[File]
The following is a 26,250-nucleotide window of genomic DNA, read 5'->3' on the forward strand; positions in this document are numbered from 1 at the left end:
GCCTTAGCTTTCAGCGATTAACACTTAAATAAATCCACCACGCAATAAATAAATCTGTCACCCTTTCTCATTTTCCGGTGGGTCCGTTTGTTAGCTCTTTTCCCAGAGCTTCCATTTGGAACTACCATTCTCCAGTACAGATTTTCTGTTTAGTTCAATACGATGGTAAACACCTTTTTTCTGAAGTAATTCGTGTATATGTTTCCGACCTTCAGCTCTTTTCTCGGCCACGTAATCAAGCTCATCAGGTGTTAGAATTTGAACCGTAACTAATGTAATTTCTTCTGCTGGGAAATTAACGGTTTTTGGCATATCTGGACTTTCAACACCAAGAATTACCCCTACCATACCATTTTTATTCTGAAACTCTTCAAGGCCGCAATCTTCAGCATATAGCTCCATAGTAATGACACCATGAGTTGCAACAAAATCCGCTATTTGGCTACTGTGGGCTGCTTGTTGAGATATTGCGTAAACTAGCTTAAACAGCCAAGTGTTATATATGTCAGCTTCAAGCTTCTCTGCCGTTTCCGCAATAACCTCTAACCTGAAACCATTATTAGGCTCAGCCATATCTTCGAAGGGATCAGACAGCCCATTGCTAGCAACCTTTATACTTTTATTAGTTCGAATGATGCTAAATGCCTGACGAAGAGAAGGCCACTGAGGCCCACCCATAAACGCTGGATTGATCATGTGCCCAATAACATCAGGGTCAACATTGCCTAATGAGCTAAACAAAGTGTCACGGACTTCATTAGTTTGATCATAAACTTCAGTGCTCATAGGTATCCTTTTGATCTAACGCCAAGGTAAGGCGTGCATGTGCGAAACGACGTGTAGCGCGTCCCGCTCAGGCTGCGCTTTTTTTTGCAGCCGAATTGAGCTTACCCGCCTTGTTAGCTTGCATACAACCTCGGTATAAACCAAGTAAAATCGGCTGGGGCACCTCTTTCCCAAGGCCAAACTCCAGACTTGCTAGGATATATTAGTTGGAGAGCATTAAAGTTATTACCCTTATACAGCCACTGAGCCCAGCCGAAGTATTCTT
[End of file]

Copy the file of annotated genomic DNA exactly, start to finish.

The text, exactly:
The following is a 26,250-nucleotide window of genomic DNA, read 5'->3' on the forward strand; positions in this document are numbered from 1 at the left end:
GCCTTAGCTTTCAGCGATTAACACTTAAATAAATCCACCACGCAATAAATAAATCTGTCACCCTTTCTCATTTTCCGGTGGGTCCGTTTGTTAGCTCTTTTCCCAGAGCTTCCATTTGGAACTACCATTCTCCAGTACAGATTTTCTGTTTAGTTCAATACGATGGTAAACACCTTTTTTCTGAAGTAATTCGTGTATATGTTTCCGACCTTCAGCTCTTTTCTCGGCCACGTAATCAAGCTCATCAGGTGTTAGAATTTGAACCGTAACTAATGTAATTTCTTCTGCTGGGAAATTAACGGTTTTTGGCATATCTGGACTTTCAACACCAAGAATTACCCCTACCATACCATTTTTATTCTGAAACTCTTCAAGGCCGCAATCTTCAGCATATAGCTCCATAGTAATGACACCATGAGTTGCAACAAAATCCGCTATTTGGCTACTGTGGGCTGCTTGTTGAGATATTGCGTAAACTAGCTTAAACAGCCAAGTGTTATATATGTCAGCTTCAAGCTTCTCTGCCGTTTCCGCAATAACCTCTAACCTGAAACCATTATTAGGCTCAGCCATATCTTCGAAGGGATCAGACAGCCCATTGCTAGCAACCTTTATACTTTTATTAGTTCGAATGATGCTAAATGCCTGACGAAGAGAAGGCCACTGAGGCCCACCCATAAACGCTGGATTGATCATGTGCCCAATAACATCAGGGTCAACATTGCCTAATGAGCTAAACAAAGTGTCACGGACTTCATTAGTTTGATCATAAACTTCAGTGCTCATAGGTATCCTTTTGATCTAACGCCAAGGTAAGGCGTGCATGTGCGAAACGACGTGTAGCGCGTCCCGCTCAGGCTGCGCTTTTTTTTGCAGCCGAATTGAGCTTACCCGCCTTGTTAGCTTGCATACAACCTCGGTATAAACCAAGTAAAATCGGCTGGGGCACCTCTTTCCCAAGGCCAAACTCCAGACTTGCTAGGATATATTAGTTGGAGAGCATTAAAGTTATTACCCTTATACAGCCACTGAGCCCAGCCGAAGTATTCTT